This was something I composed during my time at Vandercook. My original recording of it has vanished, so I rerecorded it after teach this afternoon. Enjoy!
I had a great time playing at Chamblee First United Methodist church this morning. I want to thank Allen Barbee, Minister of Music, for inviting me to play timpani along with the brass quintet and choir.
It’s always a struggle for band directors to include music theory in their day-to-day curriculum, but it’s important to include it when you can. One suggestion I have is to try to keep what you teach about theory as relevant to the music your students are playing as possible. This is obviously easier said than done, for your average middle school band student simply won’t know enough to do a full harmonic analysis of their LGPE pieces, but you can still explain how the scales you’re working on are used in said music. It also possible to get into differences between major and minor triads as they are used in the literature you choose. For my private saxophone students, I make a point to try to use proper terminology when possible. When teaching major scales, I start introducing terms such as tonic and dominant, and stay consistent with their use.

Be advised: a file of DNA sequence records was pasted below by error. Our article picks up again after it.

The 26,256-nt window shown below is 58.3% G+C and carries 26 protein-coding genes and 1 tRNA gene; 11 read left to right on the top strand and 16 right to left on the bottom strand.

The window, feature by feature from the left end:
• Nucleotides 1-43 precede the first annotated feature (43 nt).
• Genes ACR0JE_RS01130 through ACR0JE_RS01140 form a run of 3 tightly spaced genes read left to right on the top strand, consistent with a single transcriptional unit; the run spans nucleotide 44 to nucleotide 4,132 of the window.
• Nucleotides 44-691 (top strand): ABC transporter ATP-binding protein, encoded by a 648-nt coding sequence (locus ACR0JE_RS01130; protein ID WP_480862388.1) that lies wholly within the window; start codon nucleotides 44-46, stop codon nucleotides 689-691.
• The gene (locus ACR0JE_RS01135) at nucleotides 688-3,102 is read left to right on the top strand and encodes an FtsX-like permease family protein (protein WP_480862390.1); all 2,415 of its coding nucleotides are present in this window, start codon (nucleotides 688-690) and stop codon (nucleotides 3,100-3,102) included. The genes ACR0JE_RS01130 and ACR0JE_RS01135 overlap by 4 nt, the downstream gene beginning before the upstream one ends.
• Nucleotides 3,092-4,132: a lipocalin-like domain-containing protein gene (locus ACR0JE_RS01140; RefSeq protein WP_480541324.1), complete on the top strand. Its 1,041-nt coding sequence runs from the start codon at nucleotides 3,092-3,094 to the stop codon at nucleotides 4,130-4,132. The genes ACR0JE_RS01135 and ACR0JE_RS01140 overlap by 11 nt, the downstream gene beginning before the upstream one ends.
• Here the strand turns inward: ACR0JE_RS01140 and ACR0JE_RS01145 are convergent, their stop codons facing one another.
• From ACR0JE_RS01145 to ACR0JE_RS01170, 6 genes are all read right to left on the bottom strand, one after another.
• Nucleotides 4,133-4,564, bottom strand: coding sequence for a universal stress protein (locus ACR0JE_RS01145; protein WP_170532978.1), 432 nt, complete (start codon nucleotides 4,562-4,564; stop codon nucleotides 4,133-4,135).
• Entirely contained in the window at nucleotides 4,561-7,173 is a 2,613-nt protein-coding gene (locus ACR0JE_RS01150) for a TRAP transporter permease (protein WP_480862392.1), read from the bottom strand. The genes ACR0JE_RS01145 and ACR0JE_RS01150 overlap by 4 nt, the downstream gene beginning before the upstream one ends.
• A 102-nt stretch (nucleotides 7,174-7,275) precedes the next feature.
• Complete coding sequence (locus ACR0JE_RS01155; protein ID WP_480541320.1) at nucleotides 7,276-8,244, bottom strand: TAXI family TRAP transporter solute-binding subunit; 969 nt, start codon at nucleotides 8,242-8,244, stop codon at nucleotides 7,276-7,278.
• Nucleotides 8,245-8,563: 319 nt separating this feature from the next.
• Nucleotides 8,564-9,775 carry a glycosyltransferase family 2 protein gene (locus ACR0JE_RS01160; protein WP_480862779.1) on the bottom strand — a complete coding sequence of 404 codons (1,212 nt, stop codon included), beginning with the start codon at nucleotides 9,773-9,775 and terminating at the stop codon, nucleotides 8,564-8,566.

I had some theory knowledge going into undergrad, and I absolutely fell in love with my freshman and sophomore music theory classes. I was learning the vocabulary and techniques to explain and recreate music that I had loved for years prior. I try to use this passion and excitement to hook students into theory by explaining that music theory “gives you the tools to explain why the things you think sound cool sound cool.” Below is a little video where I explain this. Feel free to share it with your students if you think it might help motivate them to be excited about their study of music theory.